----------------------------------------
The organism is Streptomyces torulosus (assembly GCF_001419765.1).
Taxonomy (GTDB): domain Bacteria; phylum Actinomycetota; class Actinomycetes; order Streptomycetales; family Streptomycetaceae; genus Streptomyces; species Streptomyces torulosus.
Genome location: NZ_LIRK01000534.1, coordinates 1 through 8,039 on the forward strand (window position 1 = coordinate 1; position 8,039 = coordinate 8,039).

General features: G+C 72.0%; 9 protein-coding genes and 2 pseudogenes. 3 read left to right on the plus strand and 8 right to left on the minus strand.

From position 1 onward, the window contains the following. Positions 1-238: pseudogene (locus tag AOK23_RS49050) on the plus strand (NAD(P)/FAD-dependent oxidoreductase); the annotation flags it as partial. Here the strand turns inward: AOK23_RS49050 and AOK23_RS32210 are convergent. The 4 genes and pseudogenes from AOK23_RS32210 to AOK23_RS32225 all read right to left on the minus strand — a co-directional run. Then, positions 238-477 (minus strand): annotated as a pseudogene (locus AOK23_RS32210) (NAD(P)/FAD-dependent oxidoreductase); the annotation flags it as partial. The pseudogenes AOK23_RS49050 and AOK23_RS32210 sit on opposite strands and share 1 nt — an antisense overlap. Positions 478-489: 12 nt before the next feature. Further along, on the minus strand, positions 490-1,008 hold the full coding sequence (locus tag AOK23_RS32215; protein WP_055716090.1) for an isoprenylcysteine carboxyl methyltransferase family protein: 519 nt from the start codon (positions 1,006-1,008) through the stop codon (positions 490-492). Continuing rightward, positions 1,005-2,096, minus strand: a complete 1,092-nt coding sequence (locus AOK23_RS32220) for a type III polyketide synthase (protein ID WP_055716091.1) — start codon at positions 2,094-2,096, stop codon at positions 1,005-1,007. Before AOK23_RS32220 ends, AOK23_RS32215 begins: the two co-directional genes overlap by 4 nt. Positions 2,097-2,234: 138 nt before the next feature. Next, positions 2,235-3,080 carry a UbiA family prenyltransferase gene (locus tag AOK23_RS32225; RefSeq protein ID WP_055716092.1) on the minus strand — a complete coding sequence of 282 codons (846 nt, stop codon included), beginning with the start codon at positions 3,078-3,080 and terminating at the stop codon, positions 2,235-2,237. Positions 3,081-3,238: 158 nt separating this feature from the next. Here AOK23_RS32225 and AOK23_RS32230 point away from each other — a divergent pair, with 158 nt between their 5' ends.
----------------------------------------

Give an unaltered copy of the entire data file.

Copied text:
The organism is Streptomyces torulosus (assembly GCF_001419765.1).
Taxonomy (GTDB): domain Bacteria; phylum Actinomycetota; class Actinomycetes; order Streptomycetales; family Streptomycetaceae; genus Streptomyces; species Streptomyces torulosus.
Genome location: NZ_LIRK01000534.1, coordinates 1 through 8,039 on the forward strand (window position 1 = coordinate 1; position 8,039 = coordinate 8,039).

General features: G+C 72.0%; 9 protein-coding genes and 2 pseudogenes. 3 read left to right on the plus strand and 8 right to left on the minus strand.

From position 1 onward, the window contains the following. Positions 1-238: pseudogene (locus tag AOK23_RS49050) on the plus strand (NAD(P)/FAD-dependent oxidoreductase); the annotation flags it as partial. Here the strand turns inward: AOK23_RS49050 and AOK23_RS32210 are convergent. The 4 genes and pseudogenes from AOK23_RS32210 to AOK23_RS32225 all read right to left on the minus strand — a co-directional run. Then, positions 238-477 (minus strand): annotated as a pseudogene (locus AOK23_RS32210) (NAD(P)/FAD-dependent oxidoreductase); the annotation flags it as partial. The pseudogenes AOK23_RS49050 and AOK23_RS32210 sit on opposite strands and share 1 nt — an antisense overlap. Positions 478-489: 12 nt before the next feature. Further along, on the minus strand, positions 490-1,008 hold the full coding sequence (locus tag AOK23_RS32215; protein WP_055716090.1) for an isoprenylcysteine carboxyl methyltransferase family protein: 519 nt from the start codon (positions 1,006-1,008) through the stop codon (positions 490-492). Continuing rightward, positions 1,005-2,096, minus strand: a complete 1,092-nt coding sequence (locus AOK23_RS32220) for a type III polyketide synthase (protein ID WP_055716091.1) — start codon at positions 2,094-2,096, stop codon at positions 1,005-1,007. Before AOK23_RS32220 ends, AOK23_RS32215 begins: the two co-directional genes overlap by 4 nt. Positions 2,097-2,234: 138 nt before the next feature. Next, positions 2,235-3,080 carry a UbiA family prenyltransferase gene (locus tag AOK23_RS32225; RefSeq protein ID WP_055716092.1) on the minus strand — a complete coding sequence of 282 codons (846 nt, stop codon included), beginning with the start codon at positions 3,078-3,080 and terminating at the stop codon, positions 2,235-2,237. Positions 3,081-3,238: 158 nt separating this feature from the next. Here AOK23_RS32225 and AOK23_RS32230 point away from each other — a divergent pair, with 158 nt between their 5' ends.